Narrow search


By category:

By publication type:

By language:

By journals:

By document type:


Displaying: 1-10 of 110 documents

0.039 sec

1. Studia Neoaristotelica: Volume > 1 > Issue: 1/2
Daniel Heider Leibnizova Disputatio metaphysica De Principio Individui A F. Suárez: A Journal of Analytic Scholasticism
abstract | view |  rights & permissions
The article examines the first fruit of Leibniz´s philosophical endeavour, which is his baccalaureate thesis Disputatio metaphysica de Principio Individui, on thebackground of the comparison with Suárez´s conception of individual unity in his Disputationes Metaphysicae. Despite Suárez´s more differentiated attitude to the issue of individuation in general, the author is convinced that one can find strong parallels between both authors, namely the following: purely ontological treatment of the problem of the principle of individuation; search for a single principle which is common both to material and nonmmaterial substances; nominalist tendency, which is apparent not only in the positive statements of the two authors, but also in their criticisms of rival solutions in general, and theScotist conception in particular. The similarities are not limited only to the principle of individuation or to the problem of individual unity in general but they also extend to the problem of the distinction between essence and existence, the conception of transcendental unity and its relation to ens, or to the problem of reification of hylemorphic components of material substances.
2. Studia Neoaristotelica: Volume > 10 > Issue: 1
Theodore Scaltsas Relations as Plural-Predications in Plato
abstract | view |  rights & permissions
Plato was the first philosopher to discover the metaphysical phenomenon of plural-subjects and plural-predication; e.g. you and I are two, but neither you, nor I are two. I argue that Plato devised an ontology for plural-predication through his Theory of Forms, namely, plural-partaking in a Form. Furthermore, I argue that Plato used plural-partaking to offer an ontology of related individuals without reifying relations. My contention is that Plato’s theory of plural-relatives has evaded detection in the exegetical literature because his account of plural-subjects through the Theory of Forms had not been recognised for what it is. I further submit that Plato’s handling of related individuals through plural-predication is not only a “first” in philosophy, but also an “only”, having remained a unique account in the metaphysics of relations. I hope that Plato’s account will introduce a fresh approach to contemporary debates on the subject.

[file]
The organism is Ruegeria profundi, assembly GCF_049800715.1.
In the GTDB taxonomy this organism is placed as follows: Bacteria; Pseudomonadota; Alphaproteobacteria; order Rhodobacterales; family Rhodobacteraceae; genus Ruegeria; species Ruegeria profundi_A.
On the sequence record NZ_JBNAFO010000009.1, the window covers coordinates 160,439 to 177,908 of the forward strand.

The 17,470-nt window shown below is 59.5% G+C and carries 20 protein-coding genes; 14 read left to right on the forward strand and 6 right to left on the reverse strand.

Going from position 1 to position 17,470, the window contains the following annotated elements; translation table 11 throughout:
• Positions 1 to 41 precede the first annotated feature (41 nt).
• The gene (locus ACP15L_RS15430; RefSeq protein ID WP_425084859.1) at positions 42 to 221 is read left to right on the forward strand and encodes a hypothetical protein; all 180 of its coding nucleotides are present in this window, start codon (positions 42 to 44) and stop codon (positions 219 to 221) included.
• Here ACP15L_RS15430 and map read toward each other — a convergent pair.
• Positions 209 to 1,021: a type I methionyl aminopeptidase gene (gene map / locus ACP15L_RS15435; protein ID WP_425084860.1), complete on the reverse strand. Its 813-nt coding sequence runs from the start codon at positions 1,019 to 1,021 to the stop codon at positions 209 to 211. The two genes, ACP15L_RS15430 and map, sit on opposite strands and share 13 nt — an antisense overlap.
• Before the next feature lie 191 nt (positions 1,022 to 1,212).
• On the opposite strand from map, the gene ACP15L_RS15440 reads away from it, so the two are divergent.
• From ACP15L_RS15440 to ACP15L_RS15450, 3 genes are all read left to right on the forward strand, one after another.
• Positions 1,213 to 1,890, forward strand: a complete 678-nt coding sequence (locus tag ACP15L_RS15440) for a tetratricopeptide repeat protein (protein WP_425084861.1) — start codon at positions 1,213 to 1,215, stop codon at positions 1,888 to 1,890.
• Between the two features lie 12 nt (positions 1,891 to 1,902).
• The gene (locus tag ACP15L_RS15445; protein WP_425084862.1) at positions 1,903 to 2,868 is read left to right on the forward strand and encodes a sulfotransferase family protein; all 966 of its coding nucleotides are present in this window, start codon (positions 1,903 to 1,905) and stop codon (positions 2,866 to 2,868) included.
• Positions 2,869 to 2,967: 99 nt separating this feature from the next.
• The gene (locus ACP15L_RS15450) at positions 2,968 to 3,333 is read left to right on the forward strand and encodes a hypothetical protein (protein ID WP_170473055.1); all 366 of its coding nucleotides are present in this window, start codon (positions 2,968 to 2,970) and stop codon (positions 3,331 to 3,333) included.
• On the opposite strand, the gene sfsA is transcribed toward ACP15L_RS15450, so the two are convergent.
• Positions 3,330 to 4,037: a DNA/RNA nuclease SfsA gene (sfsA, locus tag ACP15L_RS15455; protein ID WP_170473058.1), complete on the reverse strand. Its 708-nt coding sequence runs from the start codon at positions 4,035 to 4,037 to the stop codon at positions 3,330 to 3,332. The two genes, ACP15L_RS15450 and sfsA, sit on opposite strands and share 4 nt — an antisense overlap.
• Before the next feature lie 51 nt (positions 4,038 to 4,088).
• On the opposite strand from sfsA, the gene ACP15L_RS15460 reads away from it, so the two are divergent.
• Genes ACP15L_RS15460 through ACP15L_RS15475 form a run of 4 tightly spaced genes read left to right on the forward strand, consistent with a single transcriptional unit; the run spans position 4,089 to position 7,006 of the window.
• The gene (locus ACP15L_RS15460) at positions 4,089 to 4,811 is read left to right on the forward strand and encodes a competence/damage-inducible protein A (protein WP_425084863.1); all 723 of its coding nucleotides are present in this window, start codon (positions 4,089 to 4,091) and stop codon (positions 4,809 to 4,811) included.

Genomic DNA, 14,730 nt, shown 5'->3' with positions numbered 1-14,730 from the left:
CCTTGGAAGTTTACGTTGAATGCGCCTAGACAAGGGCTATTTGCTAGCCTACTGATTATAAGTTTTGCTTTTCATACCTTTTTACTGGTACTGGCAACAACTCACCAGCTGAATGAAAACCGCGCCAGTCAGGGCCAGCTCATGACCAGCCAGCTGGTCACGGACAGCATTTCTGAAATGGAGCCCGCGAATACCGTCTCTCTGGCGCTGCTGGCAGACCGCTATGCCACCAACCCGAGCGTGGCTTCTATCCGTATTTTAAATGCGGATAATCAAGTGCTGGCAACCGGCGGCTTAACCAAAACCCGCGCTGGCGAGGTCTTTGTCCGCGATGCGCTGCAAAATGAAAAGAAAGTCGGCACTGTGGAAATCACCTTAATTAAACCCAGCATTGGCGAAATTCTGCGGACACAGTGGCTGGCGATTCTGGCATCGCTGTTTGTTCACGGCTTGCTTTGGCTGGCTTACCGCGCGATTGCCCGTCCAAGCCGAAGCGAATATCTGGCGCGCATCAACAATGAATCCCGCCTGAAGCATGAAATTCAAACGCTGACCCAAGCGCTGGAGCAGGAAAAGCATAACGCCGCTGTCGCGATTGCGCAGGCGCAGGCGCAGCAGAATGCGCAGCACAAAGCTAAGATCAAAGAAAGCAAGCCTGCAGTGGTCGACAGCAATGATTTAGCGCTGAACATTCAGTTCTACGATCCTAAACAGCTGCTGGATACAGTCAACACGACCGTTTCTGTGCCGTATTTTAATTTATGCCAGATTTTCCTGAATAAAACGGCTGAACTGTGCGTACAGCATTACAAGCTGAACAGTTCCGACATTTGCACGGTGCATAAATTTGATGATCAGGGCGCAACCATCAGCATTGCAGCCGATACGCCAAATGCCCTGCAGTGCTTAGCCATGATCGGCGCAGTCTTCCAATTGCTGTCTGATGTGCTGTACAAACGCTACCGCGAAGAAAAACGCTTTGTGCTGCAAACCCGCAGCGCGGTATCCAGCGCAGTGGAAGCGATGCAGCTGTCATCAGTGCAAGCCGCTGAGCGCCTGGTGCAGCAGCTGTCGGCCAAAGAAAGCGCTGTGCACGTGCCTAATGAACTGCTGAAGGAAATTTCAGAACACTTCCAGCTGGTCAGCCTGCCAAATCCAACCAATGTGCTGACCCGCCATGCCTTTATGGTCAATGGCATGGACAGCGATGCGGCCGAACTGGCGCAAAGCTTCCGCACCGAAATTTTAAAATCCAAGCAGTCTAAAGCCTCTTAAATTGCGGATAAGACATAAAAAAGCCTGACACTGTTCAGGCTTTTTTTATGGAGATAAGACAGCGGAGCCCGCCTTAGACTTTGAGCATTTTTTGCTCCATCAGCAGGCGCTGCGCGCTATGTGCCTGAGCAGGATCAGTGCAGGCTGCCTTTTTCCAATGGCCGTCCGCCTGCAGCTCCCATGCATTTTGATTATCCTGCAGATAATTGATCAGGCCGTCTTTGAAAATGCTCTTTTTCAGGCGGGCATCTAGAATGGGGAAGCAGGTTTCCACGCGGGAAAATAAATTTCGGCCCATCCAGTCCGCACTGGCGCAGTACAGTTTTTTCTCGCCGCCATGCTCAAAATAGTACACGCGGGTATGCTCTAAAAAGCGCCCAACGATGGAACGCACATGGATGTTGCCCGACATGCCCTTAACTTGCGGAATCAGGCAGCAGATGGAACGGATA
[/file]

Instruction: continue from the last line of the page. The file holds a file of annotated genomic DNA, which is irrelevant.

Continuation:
3. Studia Neoaristotelica: Volume > 10 > Issue: 1
Derek von Barandy How to Save Aristotle from Modal Collapse
abstract | view |  rights & permissions
On Jaakko Hintikka’s understanding of Aristotle’s modal thought, Aristotle is committed to a version of the Principle of Plenitude, which is the thesis that no genuine possibility will go unactualized in an infinity of time. If in fact Aristotle endorses the Principle of Plenitude, everything becomes necessary. Despite the strong evidence that Aristotle indeed accepts that Principle of Plenitude, there are key texts in which Aristotle seems to contradict it. On Hintikka’s final word on the matter, Aristotle either endorses the Principle of Plentitude or Aristotle is simply inconsistent. Without challenging Hintikka’s interpretation of the relevant texts, I show how Aristotle may accept a form of the Principle of Plenitude that allows for genuine unactualized possibilities in the world. What allows me to reconcile theseemingly inconsistent data is to show how Aristotle is only committed to a de re version of the Principle of Plenitude. After I lay out my proposal, I show how it opens up new ways in which we might understand Aristotle’s attempt to reject fatalism in his De interpretatione 9.
4. Studia Neoaristotelica: Volume > 10 > Issue: 1
Lukáš Novák, Daniel D. Novotný “Let Us Think the Tradition Through Anew!” A Philosophical Interview with Prof. Stanislav Sousedík
5. Studia Neoaristotelica: Volume > 10 > Issue: 1
Richard Swinburne A Posteriori Arguments for the Trinity
abstract | view |  rights & permissions